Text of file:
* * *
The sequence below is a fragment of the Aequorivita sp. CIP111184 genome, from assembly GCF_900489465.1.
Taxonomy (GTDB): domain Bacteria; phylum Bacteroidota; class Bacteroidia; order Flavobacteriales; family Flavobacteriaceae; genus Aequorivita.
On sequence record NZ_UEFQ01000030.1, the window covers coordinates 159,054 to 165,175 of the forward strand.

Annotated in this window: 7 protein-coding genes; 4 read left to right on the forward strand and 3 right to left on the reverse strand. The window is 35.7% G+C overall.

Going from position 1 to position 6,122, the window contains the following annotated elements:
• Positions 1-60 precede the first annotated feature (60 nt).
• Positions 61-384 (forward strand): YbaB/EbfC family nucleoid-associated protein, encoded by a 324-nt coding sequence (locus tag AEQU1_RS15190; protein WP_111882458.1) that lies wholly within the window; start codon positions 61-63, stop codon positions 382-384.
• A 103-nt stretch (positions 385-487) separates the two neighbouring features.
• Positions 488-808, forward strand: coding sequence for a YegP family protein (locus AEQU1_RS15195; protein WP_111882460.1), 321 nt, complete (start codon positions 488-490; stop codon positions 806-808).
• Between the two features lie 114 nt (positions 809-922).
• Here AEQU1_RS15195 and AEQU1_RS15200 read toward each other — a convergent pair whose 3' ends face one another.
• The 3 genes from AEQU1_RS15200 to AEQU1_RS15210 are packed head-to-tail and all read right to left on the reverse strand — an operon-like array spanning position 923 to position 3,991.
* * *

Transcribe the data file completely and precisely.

The sequence below is a fragment of the Aequorivita sp. CIP111184 genome, from assembly GCF_900489465.1.
Taxonomy (GTDB): domain Bacteria; phylum Bacteroidota; class Bacteroidia; order Flavobacteriales; family Flavobacteriaceae; genus Aequorivita.
On sequence record NZ_UEFQ01000030.1, the window covers coordinates 159,054 to 165,175 of the forward strand.

Annotated in this window: 7 protein-coding genes; 4 read left to right on the forward strand and 3 right to left on the reverse strand. The window is 35.7% G+C overall.

Going from position 1 to position 6,122, the window contains the following annotated elements:
• Positions 1-60 precede the first annotated feature (60 nt).
• Positions 61-384 (forward strand): YbaB/EbfC family nucleoid-associated protein, encoded by a 324-nt coding sequence (locus tag AEQU1_RS15190; protein WP_111882458.1) that lies wholly within the window; start codon positions 61-63, stop codon positions 382-384.
• A 103-nt stretch (positions 385-487) separates the two neighbouring features.
• Positions 488-808, forward strand: coding sequence for a YegP family protein (locus AEQU1_RS15195; protein WP_111882460.1), 321 nt, complete (start codon positions 488-490; stop codon positions 806-808).
• Between the two features lie 114 nt (positions 809-922).
• Here AEQU1_RS15195 and AEQU1_RS15200 read toward each other — a convergent pair whose 3' ends face one another.
• The 3 genes from AEQU1_RS15200 to AEQU1_RS15210 are packed head-to-tail and all read right to left on the reverse strand — an operon-like array spanning position 923 to position 3,991.